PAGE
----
News roundup: A whirlwind set to shake up China’s banks

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Top China news for February 24, 2017. Get this daily digest delivered to your inbox by signing up at

A significant reshuffle of key financial and economic officials?

Whirlwind Guo (郭旋风 Guō Xuànfēng) is a nickname given to the official put in charge of China’s chaotic stock markets in 2011. He only lasted 17 months in that role, but during that brief stint, The New York Times reports (paywall) that “he issued 80 major directives, trying to stop chronic insider trading, curb market manipulation and remove barriers for foreign investors.” He was apparently sidelined in 2013, becoming the governor of Shandong Province, but now he’s back with a mandate to fix China’s troubled banking sector. His real name is Guo Shuqing 郭树清, and he was named chairman of the China Banking Regulatory Commission. The Times says his appointment “offers a sign that China is taking a financial overhaul seriously.” Another shake-up in the financial sector is the resignation of the Ding Xuedong 丁学东, head of the sovereign wealth fund China Investment Corporation (CIC), reported by Caixin today.

State media also announced new names for two top economic policy making roles: He Lifeng 何立峰 has been named chairman of the National Development and Reform Commission, while Zhong Shan 钟山 will become head of the Ministry of Commerce. He and Zhong were both the number two officials in their organizations and have succeeded their bosses, who had reached the mandatory retirement age of 65, which the Times sees as a “commitment to the status quo,” in contrast to Guo’s appointment. However, the South China Morning Post notes that both He and Zhong have previously worked under president Xi Jinping, which may give them the authority to undertake unpopular but necessary reforms.

Note: The image above shows Guo Shuqing, then chairman of China Construction Bank (CCB), and Hu Xiaolan, then deputy governor of the People’s Bank of China, toasting CCB’s IPO in 2005.

What ails China’s high-speed rail operator?

China’s high-speed railway system is justifiably famous, but the state-owned company that operates it is beset by problems, according to Caixin. China Railway Corporation (CRC) runs the world’s biggest rail network, which includes conventional as well as high-speed trains. The article says that “despite its attempts to behave like a company,” the state-owned entity still behaves like an old-fashioned state-owned enterprise, with a “bloated payroll of 2 million employees,” an inability to innovate, and debt amounting to 4.3 trillion yuan ($625 billion). Other issues that CRC is facing include falling freight traffic (probably connected to the country’s slowing economy) and failure to find new sources of revenue or raise private sector investment. The prestigious high-speed project itself is a significant drag: Revenues from the now 22,000-kilometer (13,670-mile) network do not even cover the interest of the loans used to construct it.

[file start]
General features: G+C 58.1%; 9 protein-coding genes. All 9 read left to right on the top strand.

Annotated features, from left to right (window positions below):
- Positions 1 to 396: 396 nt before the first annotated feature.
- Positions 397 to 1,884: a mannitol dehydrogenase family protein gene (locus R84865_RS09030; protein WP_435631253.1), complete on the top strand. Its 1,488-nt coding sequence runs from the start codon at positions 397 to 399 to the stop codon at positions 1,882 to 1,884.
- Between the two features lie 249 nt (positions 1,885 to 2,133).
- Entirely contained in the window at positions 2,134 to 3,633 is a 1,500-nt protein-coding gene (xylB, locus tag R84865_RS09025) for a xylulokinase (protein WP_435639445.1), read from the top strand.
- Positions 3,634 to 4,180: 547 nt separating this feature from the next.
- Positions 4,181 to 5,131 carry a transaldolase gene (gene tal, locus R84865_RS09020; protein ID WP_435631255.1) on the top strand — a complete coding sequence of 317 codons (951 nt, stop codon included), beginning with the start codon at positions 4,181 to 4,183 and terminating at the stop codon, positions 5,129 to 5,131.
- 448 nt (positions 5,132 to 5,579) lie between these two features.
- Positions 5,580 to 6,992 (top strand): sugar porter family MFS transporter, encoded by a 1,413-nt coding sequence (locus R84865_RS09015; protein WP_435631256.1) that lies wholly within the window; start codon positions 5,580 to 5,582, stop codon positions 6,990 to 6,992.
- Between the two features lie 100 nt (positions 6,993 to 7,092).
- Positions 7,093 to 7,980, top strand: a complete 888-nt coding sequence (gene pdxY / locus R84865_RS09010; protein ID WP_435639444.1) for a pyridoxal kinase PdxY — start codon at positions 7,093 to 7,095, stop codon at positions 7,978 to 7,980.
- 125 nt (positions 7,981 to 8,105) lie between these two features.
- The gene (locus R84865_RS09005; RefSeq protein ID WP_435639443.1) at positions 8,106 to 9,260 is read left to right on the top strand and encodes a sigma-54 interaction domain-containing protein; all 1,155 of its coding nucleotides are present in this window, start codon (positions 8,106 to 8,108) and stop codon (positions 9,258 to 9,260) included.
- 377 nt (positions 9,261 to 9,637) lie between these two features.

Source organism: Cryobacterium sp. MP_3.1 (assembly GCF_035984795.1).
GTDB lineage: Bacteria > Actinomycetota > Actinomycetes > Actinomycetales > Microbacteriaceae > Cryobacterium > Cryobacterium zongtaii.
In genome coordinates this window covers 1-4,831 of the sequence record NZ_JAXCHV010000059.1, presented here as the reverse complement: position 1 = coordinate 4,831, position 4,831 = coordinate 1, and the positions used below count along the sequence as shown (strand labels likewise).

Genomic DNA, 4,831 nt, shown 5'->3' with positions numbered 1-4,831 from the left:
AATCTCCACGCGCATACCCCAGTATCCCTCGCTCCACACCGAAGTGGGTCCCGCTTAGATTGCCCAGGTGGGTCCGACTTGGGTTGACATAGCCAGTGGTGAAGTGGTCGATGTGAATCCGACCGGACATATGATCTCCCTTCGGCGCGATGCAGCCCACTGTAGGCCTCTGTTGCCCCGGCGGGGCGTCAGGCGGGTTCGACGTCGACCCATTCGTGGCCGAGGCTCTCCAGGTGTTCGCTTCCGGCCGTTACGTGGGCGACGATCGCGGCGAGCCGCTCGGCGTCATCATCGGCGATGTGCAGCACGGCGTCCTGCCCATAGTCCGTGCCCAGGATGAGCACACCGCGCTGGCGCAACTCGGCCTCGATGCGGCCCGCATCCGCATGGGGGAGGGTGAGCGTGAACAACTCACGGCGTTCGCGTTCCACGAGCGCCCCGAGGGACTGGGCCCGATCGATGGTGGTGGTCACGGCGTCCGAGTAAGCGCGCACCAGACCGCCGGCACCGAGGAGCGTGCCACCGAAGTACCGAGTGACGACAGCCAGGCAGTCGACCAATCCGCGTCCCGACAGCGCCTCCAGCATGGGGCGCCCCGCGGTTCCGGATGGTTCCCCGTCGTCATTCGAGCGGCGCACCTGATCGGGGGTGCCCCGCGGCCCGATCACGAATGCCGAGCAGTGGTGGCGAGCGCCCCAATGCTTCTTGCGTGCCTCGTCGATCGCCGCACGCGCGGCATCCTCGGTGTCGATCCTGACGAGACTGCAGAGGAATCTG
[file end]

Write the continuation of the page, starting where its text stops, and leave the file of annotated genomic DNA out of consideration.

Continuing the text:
Drone footage of Great Wall covered in snow

If you have a few minutes to spare, watch this short film of drone footage of a section of the Great Wall covered in snow, shot recently by Beijing resident Tom Van Dillen.

 —Jeremy Goldkorn, Editor in Chief

Today on SupChina

Is Chinese nationalism really the threat it’s made out to be? In his monthly SupChina column, Kaiser Kuo reflects on Chinese nationalism and its interpretation.

This week on SupChina

This week’s news roundups are:

This issue of the SupChina newsletter was produced by Sky Canaves, Lucas Niewenhuis, Jia Guo, and Jiayun Feng. More China stories worth your time are curated below, with the most important ones at the top of each section.


  • China is developing its own digital currency / Bloomberg
    China’s central bank, the People’s Bank of China (PBOC), has begun testing a cryptocurrency similar to bitcoin that has been in development since 2014. Bloomberg sees the project partly as a reaction to the popularity of bitcoin and digital payment services such as Alipay and WeChat, which pose “a challenge to the PBOC’s status as the central bank of both the digital and physical realms.” At the same time, regulators are increasingly determined to exert control in various ways over both digital payments and bitcoin trading. At least when it comes to cryptocurrencies, some believe the state’s influence has limits: In December last year, one entrepreneur told SupChina that he believes “bitcoin has outgrown the stage where a single government can profoundly affect its development.”